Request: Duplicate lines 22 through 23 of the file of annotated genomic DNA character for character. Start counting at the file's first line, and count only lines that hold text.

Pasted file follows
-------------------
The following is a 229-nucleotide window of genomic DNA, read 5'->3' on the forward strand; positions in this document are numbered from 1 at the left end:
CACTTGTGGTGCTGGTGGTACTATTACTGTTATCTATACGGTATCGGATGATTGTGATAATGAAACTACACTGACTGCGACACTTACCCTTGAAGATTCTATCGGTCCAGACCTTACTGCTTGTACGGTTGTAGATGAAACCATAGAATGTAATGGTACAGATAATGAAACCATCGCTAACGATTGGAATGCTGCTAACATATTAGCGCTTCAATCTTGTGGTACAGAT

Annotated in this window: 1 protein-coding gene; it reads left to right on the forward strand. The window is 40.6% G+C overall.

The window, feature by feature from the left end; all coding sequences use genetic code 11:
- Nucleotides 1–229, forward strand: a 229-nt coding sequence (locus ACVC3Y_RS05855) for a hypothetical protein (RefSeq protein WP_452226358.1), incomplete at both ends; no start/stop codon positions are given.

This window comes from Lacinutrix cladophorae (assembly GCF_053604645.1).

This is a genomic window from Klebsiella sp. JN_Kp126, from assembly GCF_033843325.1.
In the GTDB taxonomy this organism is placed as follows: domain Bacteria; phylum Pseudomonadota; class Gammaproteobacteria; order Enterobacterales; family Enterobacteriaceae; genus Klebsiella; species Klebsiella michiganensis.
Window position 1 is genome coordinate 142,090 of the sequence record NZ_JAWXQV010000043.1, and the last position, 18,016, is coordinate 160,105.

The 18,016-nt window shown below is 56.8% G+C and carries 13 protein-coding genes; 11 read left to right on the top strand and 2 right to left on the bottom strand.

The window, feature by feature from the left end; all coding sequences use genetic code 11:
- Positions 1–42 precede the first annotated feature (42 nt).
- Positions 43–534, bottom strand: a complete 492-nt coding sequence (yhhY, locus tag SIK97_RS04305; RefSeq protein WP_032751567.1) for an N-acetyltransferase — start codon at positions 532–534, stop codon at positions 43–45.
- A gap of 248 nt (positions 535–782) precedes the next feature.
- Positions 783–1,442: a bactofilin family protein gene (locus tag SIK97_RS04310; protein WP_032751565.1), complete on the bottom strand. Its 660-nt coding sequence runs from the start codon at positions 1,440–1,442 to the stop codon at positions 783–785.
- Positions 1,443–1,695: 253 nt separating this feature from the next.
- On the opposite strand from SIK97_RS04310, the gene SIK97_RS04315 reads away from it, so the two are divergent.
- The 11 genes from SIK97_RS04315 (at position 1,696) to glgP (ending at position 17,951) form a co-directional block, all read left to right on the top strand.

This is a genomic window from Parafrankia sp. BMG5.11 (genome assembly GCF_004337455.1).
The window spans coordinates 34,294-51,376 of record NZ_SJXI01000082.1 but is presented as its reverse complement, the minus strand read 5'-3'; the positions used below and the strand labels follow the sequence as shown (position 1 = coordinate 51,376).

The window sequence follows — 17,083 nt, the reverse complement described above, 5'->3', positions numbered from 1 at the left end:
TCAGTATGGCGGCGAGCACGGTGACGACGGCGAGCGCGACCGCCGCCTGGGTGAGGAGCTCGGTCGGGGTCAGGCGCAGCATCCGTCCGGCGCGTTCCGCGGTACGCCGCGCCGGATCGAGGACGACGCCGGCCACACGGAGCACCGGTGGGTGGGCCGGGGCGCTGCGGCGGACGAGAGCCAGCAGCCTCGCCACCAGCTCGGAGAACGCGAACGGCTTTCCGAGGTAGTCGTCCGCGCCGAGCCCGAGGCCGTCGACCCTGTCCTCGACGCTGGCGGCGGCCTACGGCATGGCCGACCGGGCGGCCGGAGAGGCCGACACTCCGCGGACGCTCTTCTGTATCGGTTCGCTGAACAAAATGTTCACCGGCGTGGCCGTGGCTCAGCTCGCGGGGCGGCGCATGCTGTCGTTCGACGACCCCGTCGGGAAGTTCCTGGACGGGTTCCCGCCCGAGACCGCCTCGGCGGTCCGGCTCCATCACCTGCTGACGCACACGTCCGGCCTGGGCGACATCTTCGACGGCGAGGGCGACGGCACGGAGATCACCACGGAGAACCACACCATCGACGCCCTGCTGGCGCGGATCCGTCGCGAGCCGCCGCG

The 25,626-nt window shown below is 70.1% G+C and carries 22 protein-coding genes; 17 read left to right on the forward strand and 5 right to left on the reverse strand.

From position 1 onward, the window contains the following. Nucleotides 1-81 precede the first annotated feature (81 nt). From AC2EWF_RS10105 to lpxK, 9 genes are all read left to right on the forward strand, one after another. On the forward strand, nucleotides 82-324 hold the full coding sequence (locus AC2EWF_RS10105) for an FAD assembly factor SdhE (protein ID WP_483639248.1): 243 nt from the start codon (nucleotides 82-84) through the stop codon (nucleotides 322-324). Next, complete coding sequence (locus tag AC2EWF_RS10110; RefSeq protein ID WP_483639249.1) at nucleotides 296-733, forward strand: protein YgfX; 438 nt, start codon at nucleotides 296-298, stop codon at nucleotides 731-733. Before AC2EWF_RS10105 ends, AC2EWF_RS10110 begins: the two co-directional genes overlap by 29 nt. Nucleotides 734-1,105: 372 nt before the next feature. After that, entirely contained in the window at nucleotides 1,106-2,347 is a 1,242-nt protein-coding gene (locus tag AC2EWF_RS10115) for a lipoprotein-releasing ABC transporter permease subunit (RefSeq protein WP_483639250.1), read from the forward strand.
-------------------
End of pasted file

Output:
TCAGTATGGCGGCGAGCACGGTGACGACGGCGAGCGCGACCGCCGCCTGGGTGAGGAGCTCGGTCGGGGTCAGGCGCAGCATCCGTCCGGCGCGTTCCGCGGTACGCCGCGCCGGATCGAGGACGACGCCGGCCACACGGAGCACCGGTGGGTGGGCCGGGGCGCTGCGGCGGACGAGAGCCAGCAGCCTCGCCACCAGCTCGGAGAACGCGAACGGCTTTCCGAGGTAGTCGTCCGCGCCGAGCCCGAGGCCGTCGACCCTGTCCTCGACGCTGGCGGCGGCCTACGGCATGGCCGACCGGGCGGCCGGAGAGGCCGACACTCCGCGGACGCTCTTCTGTATCGGTTCGCTGAACAAAATGTTCACCGGCGTGGCCGTGGCTCAGCTCGCGGGGCGGCGCATGCTGTCGTTCGACGACCCCGTCGGGAAGTTCCTGGACGGGTTCCCGCCCGAGACCGCCTCGGCGGTCCGGCTCCATCACCTGCTGACGCACACGTCCGGCCTGGGCGACATCTTCGACGGCGAGGGCGACGGCACGGAGATCACCACGGAGAACCACACCATCGACGCCCTGCTGGCGCGGATCCGTCGCGAGCCGCCGCG

The 25,626-nt window shown below is 70.1% G+C and carries 22 protein-coding genes; 17 read left to right on the forward strand and 5 right to left on the reverse strand.